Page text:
Transfer Pricing Challenges Concerning Business Restructuring with an Intra-company Transfer of Hard-to-Value Intangibles

Anders Kanstrup Kjærulf & Andreas Wilson Kean

Student thesis: Master thesis

Abstract

This thesis examines which challenges a multinational group faces when applying OECD’s updated Transfer Pricing Guidelines (TPG) from 2017. The updated TPG is based on the base erosion and profit shifting (BEPS) project, which was completed in 2015 when OECD released their final report. The present thesis will focus on chapter 1, the updated chapter 2 about Transactional Profit Split Method from 2018, chapters 6 and 9 in TPG, and OECD’s final report about hard to value intangibles from 2018. This thesis will use a self-developed case to guide how a multinational group should apply TPG, when the multinational group faces a business restructuring with an intra-company transfer of intangibles. In this thesis reaches the conclusion that the BEPSproject and initiatives made by tax authorities have made it easier for tax authorities to see how multinational groups plan their group structure and tax affairs. When a multinational group has to define a transaction, they have to be aware that a company in a multinational group can only assume the risk if it has the financial capacity and competencies to make a decision regarding the risk. The multinational groups should make a comparability analysis for applying the arm’s length principle by trying to find comparable transactions between independent companies. In this thesis, it is concluded that when a multinational group has intracompany transactions, also when it includes intangibles, the profit shall not be given to the legal owner of the intangible. It shall be given to the companies in the group, which carry out DEMPE-functions using the assets and assumed risk in relation to the transaction. The profit which is made in the transaction shall be shared between the companies which create value for the transaction. OECD’s report from 2018 about hard to value intangibles gives guidelines on how a multinational group should find and deal with hard to value intangibles, reducing the asymmetry between multinational groups and tax authorities. Now the tax authorities have the opportunity to make income adjustments based on ex-post conditions, which may result in double taxation and a mutual agreement procedure. When a multinational group makes a business restructuring, also when it involves intangibles, the group will have to apply the separate entity approach and check that the restructuring is at arm’s length from the perspective of all companies which are affected by the restructuring. Then a potential profit is transferred in the restructuring. As a result of business restructuring, a compensation to the company in the group which transfers the economic profit potential will have to be made, which transfers the economic profit potential. OECD’s updated TPG chapter 2 about the Transactional Profit Split Method gives indicators about when the method is most likely to be used, which is when more than one company have unique and valuable contributions to the controlled transaction. Since a lot is based on subjective opinions, this may result in double taxation. The end of the thesis is a self-developed case study, which examines how a multinational group should handle a business restructuring with an intra-company transfer of DEMPEfunctions from a company (Space-Tech A/S) in Denmark to a company (ST F&U Ltd.) in Ireland by using TPG chapters 1,2, 6 and 9. This case study indicates which challenges a multinational group experience and tries to show how to deal with these.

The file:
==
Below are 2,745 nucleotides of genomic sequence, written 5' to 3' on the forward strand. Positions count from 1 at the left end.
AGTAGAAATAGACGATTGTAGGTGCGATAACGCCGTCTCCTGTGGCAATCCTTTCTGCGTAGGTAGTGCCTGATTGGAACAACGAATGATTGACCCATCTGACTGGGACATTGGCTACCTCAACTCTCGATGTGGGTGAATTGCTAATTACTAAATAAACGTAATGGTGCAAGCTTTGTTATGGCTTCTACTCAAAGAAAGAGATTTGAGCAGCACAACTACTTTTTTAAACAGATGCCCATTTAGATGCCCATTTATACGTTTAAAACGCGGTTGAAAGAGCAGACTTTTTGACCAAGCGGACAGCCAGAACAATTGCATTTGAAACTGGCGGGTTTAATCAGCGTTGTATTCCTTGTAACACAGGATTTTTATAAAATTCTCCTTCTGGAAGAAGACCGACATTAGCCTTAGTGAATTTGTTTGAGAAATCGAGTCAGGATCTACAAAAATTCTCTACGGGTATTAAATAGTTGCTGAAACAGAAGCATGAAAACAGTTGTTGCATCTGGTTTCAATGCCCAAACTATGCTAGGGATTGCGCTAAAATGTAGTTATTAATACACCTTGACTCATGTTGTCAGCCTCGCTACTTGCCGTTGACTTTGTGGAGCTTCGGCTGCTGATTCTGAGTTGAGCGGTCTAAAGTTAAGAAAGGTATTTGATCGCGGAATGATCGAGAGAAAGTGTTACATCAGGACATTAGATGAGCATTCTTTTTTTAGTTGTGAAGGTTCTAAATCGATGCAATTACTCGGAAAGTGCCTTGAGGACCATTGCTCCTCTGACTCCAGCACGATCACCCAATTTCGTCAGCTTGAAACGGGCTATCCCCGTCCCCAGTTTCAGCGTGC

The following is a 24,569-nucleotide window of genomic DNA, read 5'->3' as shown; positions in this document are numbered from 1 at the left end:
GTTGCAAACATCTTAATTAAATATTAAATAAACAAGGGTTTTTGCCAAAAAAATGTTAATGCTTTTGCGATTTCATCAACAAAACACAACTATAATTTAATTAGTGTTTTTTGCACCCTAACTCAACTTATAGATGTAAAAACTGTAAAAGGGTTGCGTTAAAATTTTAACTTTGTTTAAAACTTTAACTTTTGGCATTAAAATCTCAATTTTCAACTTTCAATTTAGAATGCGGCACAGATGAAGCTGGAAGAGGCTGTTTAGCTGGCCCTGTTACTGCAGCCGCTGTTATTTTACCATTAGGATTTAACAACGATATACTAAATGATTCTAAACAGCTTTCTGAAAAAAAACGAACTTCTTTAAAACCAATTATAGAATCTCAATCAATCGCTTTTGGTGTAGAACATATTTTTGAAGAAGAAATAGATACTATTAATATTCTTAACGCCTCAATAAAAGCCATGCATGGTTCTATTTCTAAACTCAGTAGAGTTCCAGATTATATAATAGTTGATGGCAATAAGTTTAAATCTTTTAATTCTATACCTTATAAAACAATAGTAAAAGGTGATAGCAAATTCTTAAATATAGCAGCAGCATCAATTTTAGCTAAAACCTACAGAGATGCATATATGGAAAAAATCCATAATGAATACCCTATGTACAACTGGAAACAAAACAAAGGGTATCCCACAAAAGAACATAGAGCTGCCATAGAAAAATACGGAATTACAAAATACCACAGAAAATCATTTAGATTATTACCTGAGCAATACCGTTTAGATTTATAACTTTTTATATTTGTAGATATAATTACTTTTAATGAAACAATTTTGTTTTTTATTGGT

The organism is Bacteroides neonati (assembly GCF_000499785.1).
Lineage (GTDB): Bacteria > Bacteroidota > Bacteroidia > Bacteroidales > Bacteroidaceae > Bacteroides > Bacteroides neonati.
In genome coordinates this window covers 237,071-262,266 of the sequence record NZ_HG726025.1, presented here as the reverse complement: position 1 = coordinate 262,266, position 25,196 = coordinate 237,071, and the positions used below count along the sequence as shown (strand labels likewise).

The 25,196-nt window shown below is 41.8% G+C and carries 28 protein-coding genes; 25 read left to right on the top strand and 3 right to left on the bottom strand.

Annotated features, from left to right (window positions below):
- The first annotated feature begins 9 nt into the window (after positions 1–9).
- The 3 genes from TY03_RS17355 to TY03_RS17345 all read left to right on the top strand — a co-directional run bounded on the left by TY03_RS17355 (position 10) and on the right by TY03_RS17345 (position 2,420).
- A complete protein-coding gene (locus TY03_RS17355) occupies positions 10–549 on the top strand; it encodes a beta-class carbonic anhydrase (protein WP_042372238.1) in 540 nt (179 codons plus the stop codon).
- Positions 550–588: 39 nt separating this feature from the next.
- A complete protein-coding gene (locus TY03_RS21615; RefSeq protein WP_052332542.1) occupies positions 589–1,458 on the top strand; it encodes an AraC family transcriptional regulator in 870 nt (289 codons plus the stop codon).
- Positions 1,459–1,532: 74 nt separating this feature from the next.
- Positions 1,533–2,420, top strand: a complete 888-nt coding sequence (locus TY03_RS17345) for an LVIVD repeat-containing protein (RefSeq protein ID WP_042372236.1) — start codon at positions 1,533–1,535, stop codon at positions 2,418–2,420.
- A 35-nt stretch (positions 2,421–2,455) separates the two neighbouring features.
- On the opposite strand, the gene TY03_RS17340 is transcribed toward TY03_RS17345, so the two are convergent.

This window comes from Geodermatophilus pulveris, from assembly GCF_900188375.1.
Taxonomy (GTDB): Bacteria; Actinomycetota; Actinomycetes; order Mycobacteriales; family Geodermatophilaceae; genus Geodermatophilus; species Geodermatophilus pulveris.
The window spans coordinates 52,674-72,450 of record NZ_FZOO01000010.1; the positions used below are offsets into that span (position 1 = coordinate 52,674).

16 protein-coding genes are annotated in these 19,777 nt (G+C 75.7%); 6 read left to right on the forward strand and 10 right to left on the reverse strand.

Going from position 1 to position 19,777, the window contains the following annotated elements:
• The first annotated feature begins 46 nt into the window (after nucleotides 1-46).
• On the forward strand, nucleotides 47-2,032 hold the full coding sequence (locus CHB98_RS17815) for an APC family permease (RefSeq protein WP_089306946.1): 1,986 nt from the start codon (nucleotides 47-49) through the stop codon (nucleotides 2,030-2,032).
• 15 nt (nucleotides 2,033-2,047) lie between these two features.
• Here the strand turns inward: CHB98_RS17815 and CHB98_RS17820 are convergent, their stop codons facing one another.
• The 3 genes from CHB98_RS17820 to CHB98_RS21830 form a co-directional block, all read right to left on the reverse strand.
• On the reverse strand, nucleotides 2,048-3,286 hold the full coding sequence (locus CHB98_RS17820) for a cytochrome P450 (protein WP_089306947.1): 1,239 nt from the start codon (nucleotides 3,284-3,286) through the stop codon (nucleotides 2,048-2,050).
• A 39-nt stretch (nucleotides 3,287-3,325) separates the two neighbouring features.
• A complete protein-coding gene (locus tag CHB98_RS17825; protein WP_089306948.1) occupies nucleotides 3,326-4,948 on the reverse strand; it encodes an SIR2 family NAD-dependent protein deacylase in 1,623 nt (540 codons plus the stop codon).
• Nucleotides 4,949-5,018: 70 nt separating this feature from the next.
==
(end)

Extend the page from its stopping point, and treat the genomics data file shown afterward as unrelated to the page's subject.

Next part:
EducationsMSc in Auditing, (Graduate Programme) Final Thesis
LanguageDanish
Publication date2019
Number of pages122